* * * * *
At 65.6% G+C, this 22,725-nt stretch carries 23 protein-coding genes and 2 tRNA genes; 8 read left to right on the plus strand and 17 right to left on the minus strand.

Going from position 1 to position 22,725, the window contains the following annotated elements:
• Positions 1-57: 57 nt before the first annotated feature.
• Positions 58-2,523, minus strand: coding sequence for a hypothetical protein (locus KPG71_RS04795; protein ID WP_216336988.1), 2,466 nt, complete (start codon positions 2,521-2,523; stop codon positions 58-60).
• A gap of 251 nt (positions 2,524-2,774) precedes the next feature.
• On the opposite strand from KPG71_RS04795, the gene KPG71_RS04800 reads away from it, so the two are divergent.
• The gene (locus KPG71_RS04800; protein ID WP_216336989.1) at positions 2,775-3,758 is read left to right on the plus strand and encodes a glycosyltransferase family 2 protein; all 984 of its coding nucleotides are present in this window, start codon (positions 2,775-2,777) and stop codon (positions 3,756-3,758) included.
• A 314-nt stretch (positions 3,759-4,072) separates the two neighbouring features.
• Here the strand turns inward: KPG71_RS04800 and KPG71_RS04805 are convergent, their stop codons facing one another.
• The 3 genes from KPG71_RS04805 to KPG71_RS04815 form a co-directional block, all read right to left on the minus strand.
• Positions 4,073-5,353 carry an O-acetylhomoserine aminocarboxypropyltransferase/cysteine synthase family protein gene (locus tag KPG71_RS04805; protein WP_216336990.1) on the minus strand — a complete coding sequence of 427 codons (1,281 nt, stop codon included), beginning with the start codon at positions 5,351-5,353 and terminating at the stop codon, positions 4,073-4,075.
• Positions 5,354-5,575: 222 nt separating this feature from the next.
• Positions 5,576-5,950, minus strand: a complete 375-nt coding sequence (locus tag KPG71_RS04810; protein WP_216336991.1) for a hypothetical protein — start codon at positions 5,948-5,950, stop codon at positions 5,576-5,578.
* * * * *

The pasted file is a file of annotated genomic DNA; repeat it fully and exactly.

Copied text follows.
At 65.6% G+C, this 22,725-nt stretch carries 23 protein-coding genes and 2 tRNA genes; 8 read left to right on the plus strand and 17 right to left on the minus strand.

Going from position 1 to position 22,725, the window contains the following annotated elements:
• Positions 1-57: 57 nt before the first annotated feature.
• Positions 58-2,523, minus strand: coding sequence for a hypothetical protein (locus KPG71_RS04795; protein ID WP_216336988.1), 2,466 nt, complete (start codon positions 2,521-2,523; stop codon positions 58-60).
• A gap of 251 nt (positions 2,524-2,774) precedes the next feature.
• On the opposite strand from KPG71_RS04795, the gene KPG71_RS04800 reads away from it, so the two are divergent.
• The gene (locus KPG71_RS04800; protein ID WP_216336989.1) at positions 2,775-3,758 is read left to right on the plus strand and encodes a glycosyltransferase family 2 protein; all 984 of its coding nucleotides are present in this window, start codon (positions 2,775-2,777) and stop codon (positions 3,756-3,758) included.
• A 314-nt stretch (positions 3,759-4,072) separates the two neighbouring features.
• Here the strand turns inward: KPG71_RS04800 and KPG71_RS04805 are convergent, their stop codons facing one another.
• The 3 genes from KPG71_RS04805 to KPG71_RS04815 form a co-directional block, all read right to left on the minus strand.
• Positions 4,073-5,353 carry an O-acetylhomoserine aminocarboxypropyltransferase/cysteine synthase family protein gene (locus tag KPG71_RS04805; protein WP_216336990.1) on the minus strand — a complete coding sequence of 427 codons (1,281 nt, stop codon included), beginning with the start codon at positions 5,351-5,353 and terminating at the stop codon, positions 4,073-4,075.
• Positions 5,354-5,575: 222 nt separating this feature from the next.
• Positions 5,576-5,950, minus strand: a complete 375-nt coding sequence (locus tag KPG71_RS04810; protein WP_216336991.1) for a hypothetical protein — start codon at positions 5,948-5,950, stop codon at positions 5,576-5,578.